Prehistoric Indian Sites – Ohio River Scenic Byway
page-template-default,page,page-id-1071,mkd-core-1.2.2,mkdf-social-login-1.3.1,mkdf-tours-1.4.2,voyage-ver-2.2,mkdf-smooth-scroll,mkdf-smooth-page-transitions,mkdf-ajax,mkdf-grid-1300,mkdf-blog-installed,mkdf-breadcrumbs-area-enabled,mkdf-header-standard,mkdf-no-behavior,mkdf-default-mobile-header,mkdf-sticky-up-mobile-header,mkdf-dropdown-default,mkdf-dark-header,mkdf-fullscreen-search,mkdf-fullscreen-search-with-bg-image,mkdf-search-fade,mkdf-medium-title-text,wpb-js-composer js-comp-ver-7.6,vc_responsive
Ohio River Scenic Byway / Prehistoric Indian Sites

Prehistoric Indian Sites

Explore the ruins of ancient sites left behind by the prehistoric Indians who once made the Ohio River their home and hunting grounds. Some of the world’s largest and most pronounced mounds and earthwork formations – the art of the Hopewell, Adena and Fort Ancient cultures – are open for public viewing.

East Region

Ohio’s earliest inhabitants left behind traces of their existence all along the beautiful river. Archaeological digs at Beaver Creek State Park have uncovered arrowheads, pottery and knives dating back to the Clovis culture – some 10,000 years ago. Over the centuries, the land was home to several Indian tribes – ending with Chief Logan a Mingo leader. The slaughter of his family was the Chief’s uundoing and led to Lord Dunmore’s War of 1774.

West Region

Ancient mounds can be spotted in several Cincinnati neighborhoods. The Norwood Mound is the most prominent – standing 10 feet high in Tower Park. At the time of the arrival of the first white settlers, there were mounds in what is now downtown Cincinnati.

The Cincinnati Museum Center hosts an interactive media program of all of the Little Miami Valley prehistoric sites.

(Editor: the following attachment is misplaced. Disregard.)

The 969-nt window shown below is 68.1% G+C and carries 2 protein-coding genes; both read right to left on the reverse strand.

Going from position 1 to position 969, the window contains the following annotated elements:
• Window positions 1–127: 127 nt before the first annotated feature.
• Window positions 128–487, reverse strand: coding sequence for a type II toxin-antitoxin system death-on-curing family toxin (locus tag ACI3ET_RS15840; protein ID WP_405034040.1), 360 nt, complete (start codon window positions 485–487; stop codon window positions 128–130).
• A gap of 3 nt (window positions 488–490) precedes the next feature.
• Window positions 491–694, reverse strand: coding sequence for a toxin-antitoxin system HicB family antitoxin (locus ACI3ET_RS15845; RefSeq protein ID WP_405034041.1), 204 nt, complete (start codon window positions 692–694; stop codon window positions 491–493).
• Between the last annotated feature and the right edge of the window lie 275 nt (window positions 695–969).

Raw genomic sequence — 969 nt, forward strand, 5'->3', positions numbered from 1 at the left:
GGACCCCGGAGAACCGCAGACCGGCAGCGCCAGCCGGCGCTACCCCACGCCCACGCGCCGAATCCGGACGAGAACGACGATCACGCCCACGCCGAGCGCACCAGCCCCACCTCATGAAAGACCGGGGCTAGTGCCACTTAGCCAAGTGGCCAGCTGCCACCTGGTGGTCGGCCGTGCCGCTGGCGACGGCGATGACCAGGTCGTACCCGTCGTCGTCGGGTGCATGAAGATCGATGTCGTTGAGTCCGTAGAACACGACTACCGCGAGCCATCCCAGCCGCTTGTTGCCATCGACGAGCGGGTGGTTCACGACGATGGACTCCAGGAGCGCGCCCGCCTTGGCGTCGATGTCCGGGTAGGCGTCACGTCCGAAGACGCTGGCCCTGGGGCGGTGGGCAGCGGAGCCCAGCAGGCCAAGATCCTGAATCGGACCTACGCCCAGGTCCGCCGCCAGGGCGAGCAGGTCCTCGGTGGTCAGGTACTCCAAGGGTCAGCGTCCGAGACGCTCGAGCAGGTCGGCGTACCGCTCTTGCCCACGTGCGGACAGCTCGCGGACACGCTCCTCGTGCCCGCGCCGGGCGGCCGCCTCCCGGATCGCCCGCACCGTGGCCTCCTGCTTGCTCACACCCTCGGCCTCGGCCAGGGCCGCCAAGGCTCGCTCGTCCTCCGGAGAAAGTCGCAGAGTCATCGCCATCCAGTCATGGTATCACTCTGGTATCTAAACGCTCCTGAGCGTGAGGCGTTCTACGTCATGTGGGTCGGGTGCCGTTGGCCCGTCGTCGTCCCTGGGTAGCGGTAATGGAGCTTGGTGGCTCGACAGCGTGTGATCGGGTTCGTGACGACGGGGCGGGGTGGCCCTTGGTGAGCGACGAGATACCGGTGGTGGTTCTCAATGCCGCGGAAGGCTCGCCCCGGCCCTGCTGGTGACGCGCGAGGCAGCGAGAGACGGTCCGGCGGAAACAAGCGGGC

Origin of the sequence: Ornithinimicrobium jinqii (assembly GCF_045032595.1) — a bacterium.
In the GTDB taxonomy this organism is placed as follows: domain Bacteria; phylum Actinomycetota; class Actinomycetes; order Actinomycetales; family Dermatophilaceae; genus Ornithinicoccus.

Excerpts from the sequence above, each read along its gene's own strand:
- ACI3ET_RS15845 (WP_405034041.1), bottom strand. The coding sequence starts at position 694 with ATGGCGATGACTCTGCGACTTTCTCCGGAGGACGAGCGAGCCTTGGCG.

Southeast Region

When the pioneers of the Ohio Company settled Marietta in 1788, they came upon a grid of ancient earthworks – their purpose unknown. In part, the founders preserved the earthworks by incorporating them into the plans for the new city. The Great Conus Mound became Mound Cemetery and the burial place of Revolutionary War veterans. The remains of a network of flat pyramids and paths leading to the river – the Sacred Way – can be followed yet today.

In Athens County, The Plains, once known as The Wolf Plains, is the home of a late Adena culture group of 30 earthworks, including 22 conical mounds and nine circular enclosures.

In Meigs County, Buffington Island is home of the Price Mound – a large, conical burial mound typical of those known to have been built by the Adena culture. Just north of Chester, another Adena earthwork – the Mound Cemetery Mound is a pristine site that has never been excavated. Burial Mound in Gallia County is yet another Adena mound – turned pioneer cemetery.

Central Region

The Feurt Mounds and Village Site in Scioto County is a Fort Ancient culture with three burial mounds and a village. Excavation and archaeological exploration of the site began in 1916. Artifacts of flint, stone, bone, shell and pottery were discovered along with 345 burials. Five miles northwest of Portsmouth, the Tremper Mound and Works are a Hopewell earthen enclosure and a large irregularly shaped mound believed by some to be an effigy mount originally built in the shape of an animal.

In Adams County, the Serpent Mound in Peebles is the largest effigy mound in the world. Some evidence suggests it may have been constructed around 1000 AD by the Fort Ancient culture.